Mental Health Week
An antiseptic departure for shock jock David Cronenberg, A Dangerous Method is a psychological tug of war between the father of modern psychiatry, Sigmund Freud (Viggo Mortenson), and his disciple Carl Jung (Michael Fassbender) over the mind and sex of an overwrought mental patient named Sabina Spielrein (Keira Knightley), a mad Russian with a craving for spanking. Whacking her on her naked bottom must have worked. She ended up, years later, analyzing patients of her own. Too bad she didn’t also analyze this movie. It would have saved so much wasted time.
A grim 1912 period piece set in a mental clinic in Vienna at the dawn of 20th century enlightenment, the movie flirts with the peculiar relationship between novice Jung and mentor Freud while they both flirt with the same patient, but aside from Ms. Knightley’s lurid whupping without her panties on, nothing ever happens. The “dangerous method” in the title refers to the experiment by both analysts to radically treat the same female patient by taking her to bed. Not very scientific, but very, very talky.
In 1909, after a six-day journey from Vienna with his associates Carl Jung and Sándor Ferenczi, Sigmund Freud arrived in New York Harbor and spent a week sightseeing in the city. He had traveled to America to give a series of lectures on his “talking cure” at Clark University in Massachusetts. Before heading north, he Read More
Wilhelm Reich wrote The Function of the Orgasm in 1927, and The Sexual Revolution in 1936. He studied psychoanalysis under Sigmund Freud, caused a scandal on two continents, and composed a theory of existence based on the orgasm. Women loved him. Governments surveilled him. His books were burned in Nazi Germany, and burned in New Read More
THE CURE WITHIN: A HISTORY OF MIND-BODY MEDICINE
By Anne Harrington
W.W. Norton, 336 pages, $25.95
In the late 1980’s, two oncologists tested a chemotherapy drug called EPHO. One doctor’s patients did surprisingly well; three-quarters of them responded to treatment. But only one-quarter of the other doctor’s patients showed improvement. Why the Read More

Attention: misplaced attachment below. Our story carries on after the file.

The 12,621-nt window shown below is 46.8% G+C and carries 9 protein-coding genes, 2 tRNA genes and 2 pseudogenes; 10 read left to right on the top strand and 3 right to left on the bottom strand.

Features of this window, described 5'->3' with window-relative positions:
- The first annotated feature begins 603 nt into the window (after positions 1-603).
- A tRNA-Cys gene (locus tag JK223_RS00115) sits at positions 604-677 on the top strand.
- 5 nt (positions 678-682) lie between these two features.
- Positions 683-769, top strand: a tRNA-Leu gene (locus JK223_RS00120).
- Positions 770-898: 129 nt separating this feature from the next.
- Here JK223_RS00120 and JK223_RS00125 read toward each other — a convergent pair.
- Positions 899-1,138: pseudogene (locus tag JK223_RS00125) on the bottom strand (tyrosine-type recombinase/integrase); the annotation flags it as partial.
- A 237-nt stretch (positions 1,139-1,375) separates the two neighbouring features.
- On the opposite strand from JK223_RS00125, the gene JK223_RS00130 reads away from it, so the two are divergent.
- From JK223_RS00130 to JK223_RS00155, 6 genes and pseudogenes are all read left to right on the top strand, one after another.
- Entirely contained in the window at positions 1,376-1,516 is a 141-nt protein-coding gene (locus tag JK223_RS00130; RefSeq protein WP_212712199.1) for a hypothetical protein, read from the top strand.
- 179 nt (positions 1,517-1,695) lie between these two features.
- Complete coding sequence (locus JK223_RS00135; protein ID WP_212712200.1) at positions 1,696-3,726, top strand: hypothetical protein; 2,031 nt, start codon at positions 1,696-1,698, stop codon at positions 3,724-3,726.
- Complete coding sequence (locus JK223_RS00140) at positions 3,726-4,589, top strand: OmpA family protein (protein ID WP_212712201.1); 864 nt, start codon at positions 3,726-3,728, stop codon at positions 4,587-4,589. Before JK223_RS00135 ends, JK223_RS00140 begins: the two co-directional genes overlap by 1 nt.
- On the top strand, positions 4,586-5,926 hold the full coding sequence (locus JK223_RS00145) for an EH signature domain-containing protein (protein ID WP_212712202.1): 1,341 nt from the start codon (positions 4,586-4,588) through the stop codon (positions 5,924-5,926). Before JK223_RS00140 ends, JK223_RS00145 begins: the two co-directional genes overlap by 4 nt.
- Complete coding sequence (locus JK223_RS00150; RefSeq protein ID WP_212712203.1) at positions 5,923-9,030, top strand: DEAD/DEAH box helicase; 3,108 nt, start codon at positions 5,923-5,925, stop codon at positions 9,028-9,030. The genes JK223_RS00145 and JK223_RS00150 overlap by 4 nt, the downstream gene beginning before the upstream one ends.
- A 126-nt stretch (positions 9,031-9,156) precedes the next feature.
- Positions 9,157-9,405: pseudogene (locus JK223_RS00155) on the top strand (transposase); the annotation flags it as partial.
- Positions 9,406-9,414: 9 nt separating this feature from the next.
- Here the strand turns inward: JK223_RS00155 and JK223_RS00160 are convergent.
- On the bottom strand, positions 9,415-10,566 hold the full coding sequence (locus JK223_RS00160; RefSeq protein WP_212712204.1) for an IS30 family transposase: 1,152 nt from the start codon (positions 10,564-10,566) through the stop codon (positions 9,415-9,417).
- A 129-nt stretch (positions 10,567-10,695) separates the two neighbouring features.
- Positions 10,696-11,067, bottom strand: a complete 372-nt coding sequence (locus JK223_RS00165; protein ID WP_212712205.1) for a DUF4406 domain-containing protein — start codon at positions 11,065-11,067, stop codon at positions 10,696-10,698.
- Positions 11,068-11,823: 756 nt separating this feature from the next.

THE DEATH OF SIGMUND FREUD: THE LEGACY OF HIS LAST DAYS
By Mark Edmundson
Bloomsbury, 276 pages, $25.95
“Vienna,” the first of the two narrative essays that make up Marc Edmundson’s meditation on the late life and thought of Sigmund Freud, is a tale worthy of a libretto. On March 11, 1938, Neville Chamberlain Read More
The form in which we most often encounter sociology is David Brooks or Malcolm Gladwell, taking us on a stroll through our works and days and discontents. Tom Wolfe is simultaneously more entertaining, because he dresses his observations in fiction, and grimmer.
But sometimes we meet a practical sociologist who is engaged in more alarming Read More
I just got the page proofs of my latest book, my eighth. Will it also be my last? Who will write the very last book in America?
Writing is an unkillable impulse. It is like second sight or a blood disease, a gift or a state beyond our control. Writing is older than writing, as Read More
The Productive Narcissist: The Promise and Peril of Visionary Leadership , by Michael Maccoby. Broadway Books, 298 pages, $26.95.
Reclaiming narcissism as a good thing might seem an odd cause célèbre , but that’s the very restoration project that psychologist and business guru Michael Maccoby has taken up in his latest book. As Mr. Read More
There was a time when it could rightly have been said of the Czech writer Franz Kafka (1883-1924) what W.H. Auden wrote in his elegy, “In Memory of Sigmund Freud”: “if often he was wrong and, at times, absurd, / to us he is no more a person / now but a whole climate of Read More
Granger goes grunge? Here’s how it works this office-party season: People are still having parties, but the way to do it is sort of quietly and abashedly, a not-a-party party, which always results in some interesting fashion choices. In other words, fancy New York companies are now having office parties that resemble office Read More